Hmm, no, not quite:
A conversion chart, supposedly showing the modern-day worth of Jane Austen characters’ fortunes, has surfaced on Twitter. At first glance, it seems to show that Mr Darcy’s supposedly vast 1803 fortune in Austen’s novel Pride and Prejudice, worth $331,000 per year in modern US dollars, might not in fact stretch to quite the luxury of his 19th-century lifestyle if Darcy was alive today.
They’ve tried comparing it upgraded for standard inflation, and also as a percentage of GDP. That second is better, as it does give an idea of the percentage of society’s wealth that could be comannded with that income.
However, as Piketty points out himself, one of the great changes in the past couple of hundred years is the collapse in the value of land. Darcy’s income was £10k a year: that’s roughly (it’s more like £1.2 or £1.3 per acre in rent in 1820 money but still….and 1820 is a reasonable enough year as the Corn Laws were holding up those values after the Napoleonic Wars) the rent from 10,000 acres. A decent enough estate of course. Wouldn’t mind having that myself these days.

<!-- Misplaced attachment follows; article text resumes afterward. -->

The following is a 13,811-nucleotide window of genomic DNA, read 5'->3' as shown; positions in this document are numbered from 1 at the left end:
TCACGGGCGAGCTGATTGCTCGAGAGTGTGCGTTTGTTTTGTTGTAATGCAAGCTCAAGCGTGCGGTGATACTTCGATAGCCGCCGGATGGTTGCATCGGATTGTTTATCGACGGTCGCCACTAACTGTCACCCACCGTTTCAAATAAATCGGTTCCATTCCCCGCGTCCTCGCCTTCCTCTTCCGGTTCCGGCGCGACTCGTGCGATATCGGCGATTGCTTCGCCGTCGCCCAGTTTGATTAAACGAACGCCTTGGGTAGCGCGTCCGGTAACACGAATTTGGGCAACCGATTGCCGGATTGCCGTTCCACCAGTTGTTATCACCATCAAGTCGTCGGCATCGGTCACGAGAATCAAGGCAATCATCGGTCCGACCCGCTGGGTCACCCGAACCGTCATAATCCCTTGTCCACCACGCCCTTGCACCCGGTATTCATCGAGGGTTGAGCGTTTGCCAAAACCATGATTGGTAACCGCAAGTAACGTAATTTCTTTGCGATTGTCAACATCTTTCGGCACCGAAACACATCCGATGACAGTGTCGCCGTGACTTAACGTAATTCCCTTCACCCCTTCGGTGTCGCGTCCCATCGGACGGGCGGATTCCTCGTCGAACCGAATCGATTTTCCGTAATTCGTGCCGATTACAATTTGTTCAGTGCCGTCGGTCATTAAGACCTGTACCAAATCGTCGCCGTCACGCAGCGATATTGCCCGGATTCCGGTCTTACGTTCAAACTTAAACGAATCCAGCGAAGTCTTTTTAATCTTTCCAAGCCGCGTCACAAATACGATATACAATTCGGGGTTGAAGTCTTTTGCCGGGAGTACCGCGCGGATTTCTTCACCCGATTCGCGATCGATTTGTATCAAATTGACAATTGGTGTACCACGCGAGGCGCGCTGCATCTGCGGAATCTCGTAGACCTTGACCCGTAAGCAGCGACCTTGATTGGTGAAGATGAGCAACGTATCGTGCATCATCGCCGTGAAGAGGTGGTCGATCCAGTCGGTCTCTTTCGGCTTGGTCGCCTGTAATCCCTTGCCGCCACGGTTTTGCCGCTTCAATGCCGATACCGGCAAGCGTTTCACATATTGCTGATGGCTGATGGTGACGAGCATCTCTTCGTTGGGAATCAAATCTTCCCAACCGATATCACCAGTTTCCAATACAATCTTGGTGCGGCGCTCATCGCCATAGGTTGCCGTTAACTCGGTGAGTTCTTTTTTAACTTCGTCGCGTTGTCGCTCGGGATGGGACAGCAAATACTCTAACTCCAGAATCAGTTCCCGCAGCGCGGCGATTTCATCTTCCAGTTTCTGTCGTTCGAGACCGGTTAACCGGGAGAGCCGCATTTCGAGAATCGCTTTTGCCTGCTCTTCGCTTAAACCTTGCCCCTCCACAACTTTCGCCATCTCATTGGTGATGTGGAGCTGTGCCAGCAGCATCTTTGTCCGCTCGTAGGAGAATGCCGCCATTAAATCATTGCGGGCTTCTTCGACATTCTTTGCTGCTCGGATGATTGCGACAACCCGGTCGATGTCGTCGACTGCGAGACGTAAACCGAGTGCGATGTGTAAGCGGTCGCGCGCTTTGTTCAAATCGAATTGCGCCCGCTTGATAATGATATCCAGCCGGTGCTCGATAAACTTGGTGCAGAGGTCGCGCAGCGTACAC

But enough to run a stately home the size of Chatsworth? Not a chance these days.
Current ag land rents appear to be around £100 an acre (this is screwed up by single farm payment which is about that again (roughly) but that goes to the farmer, not the landlord). So 10,000 acr5es brings in £1 million a year: before tax. Call it £600,000 then.
About what a top end City solicitor or accountant earns (pre-tax but still a lot less than a premiership footballer).
A very nice income but no, not drop dead I can buy anything and everything in the country.
And you’d not get more than a dozen servants for that these days either. Hardly enough to run a proper coach and four let alone a household full of them.